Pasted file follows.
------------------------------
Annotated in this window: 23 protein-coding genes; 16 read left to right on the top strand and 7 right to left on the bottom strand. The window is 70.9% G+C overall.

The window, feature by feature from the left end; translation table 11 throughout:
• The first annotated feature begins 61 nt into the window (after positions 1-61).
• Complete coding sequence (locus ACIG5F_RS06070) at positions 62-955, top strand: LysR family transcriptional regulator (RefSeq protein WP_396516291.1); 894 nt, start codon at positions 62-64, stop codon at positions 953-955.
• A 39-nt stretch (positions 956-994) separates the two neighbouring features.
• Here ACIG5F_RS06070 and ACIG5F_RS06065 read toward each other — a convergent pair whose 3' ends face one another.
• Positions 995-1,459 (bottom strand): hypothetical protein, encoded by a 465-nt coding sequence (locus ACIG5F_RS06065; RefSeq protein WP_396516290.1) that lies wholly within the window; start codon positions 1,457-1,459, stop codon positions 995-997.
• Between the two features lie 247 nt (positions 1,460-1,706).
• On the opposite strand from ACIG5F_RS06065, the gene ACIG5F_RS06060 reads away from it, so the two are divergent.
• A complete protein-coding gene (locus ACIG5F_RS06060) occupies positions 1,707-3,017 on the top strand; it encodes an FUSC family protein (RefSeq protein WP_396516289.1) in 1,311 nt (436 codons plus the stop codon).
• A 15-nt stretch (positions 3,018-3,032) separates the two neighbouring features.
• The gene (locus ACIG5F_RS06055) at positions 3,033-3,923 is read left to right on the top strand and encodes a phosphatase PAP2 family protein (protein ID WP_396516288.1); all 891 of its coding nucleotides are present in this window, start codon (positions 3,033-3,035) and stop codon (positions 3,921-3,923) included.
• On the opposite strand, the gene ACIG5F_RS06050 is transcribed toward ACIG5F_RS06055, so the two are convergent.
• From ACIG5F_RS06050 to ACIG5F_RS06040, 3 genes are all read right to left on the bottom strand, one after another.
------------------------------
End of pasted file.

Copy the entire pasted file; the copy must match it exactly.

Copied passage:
Annotated in this window: 23 protein-coding genes; 16 read left to right on the top strand and 7 right to left on the bottom strand. The window is 70.9% G+C overall.

The window, feature by feature from the left end; translation table 11 throughout:
• The first annotated feature begins 61 nt into the window (after positions 1-61).
• Complete coding sequence (locus ACIG5F_RS06070) at positions 62-955, top strand: LysR family transcriptional regulator (RefSeq protein WP_396516291.1); 894 nt, start codon at positions 62-64, stop codon at positions 953-955.
• A 39-nt stretch (positions 956-994) separates the two neighbouring features.
• Here ACIG5F_RS06070 and ACIG5F_RS06065 read toward each other — a convergent pair whose 3' ends face one another.
• Positions 995-1,459 (bottom strand): hypothetical protein, encoded by a 465-nt coding sequence (locus ACIG5F_RS06065; RefSeq protein WP_396516290.1) that lies wholly within the window; start codon positions 1,457-1,459, stop codon positions 995-997.
• Between the two features lie 247 nt (positions 1,460-1,706).
• On the opposite strand from ACIG5F_RS06065, the gene ACIG5F_RS06060 reads away from it, so the two are divergent.
• A complete protein-coding gene (locus ACIG5F_RS06060) occupies positions 1,707-3,017 on the top strand; it encodes an FUSC family protein (RefSeq protein WP_396516289.1) in 1,311 nt (436 codons plus the stop codon).
• A 15-nt stretch (positions 3,018-3,032) separates the two neighbouring features.
• The gene (locus ACIG5F_RS06055) at positions 3,033-3,923 is read left to right on the top strand and encodes a phosphatase PAP2 family protein (protein ID WP_396516288.1); all 891 of its coding nucleotides are present in this window, start codon (positions 3,033-3,035) and stop codon (positions 3,921-3,923) included.
• On the opposite strand, the gene ACIG5F_RS06050 is transcribed toward ACIG5F_RS06055, so the two are convergent.
• From ACIG5F_RS06050 to ACIG5F_RS06040, 3 genes are all read right to left on the bottom strand, one after another.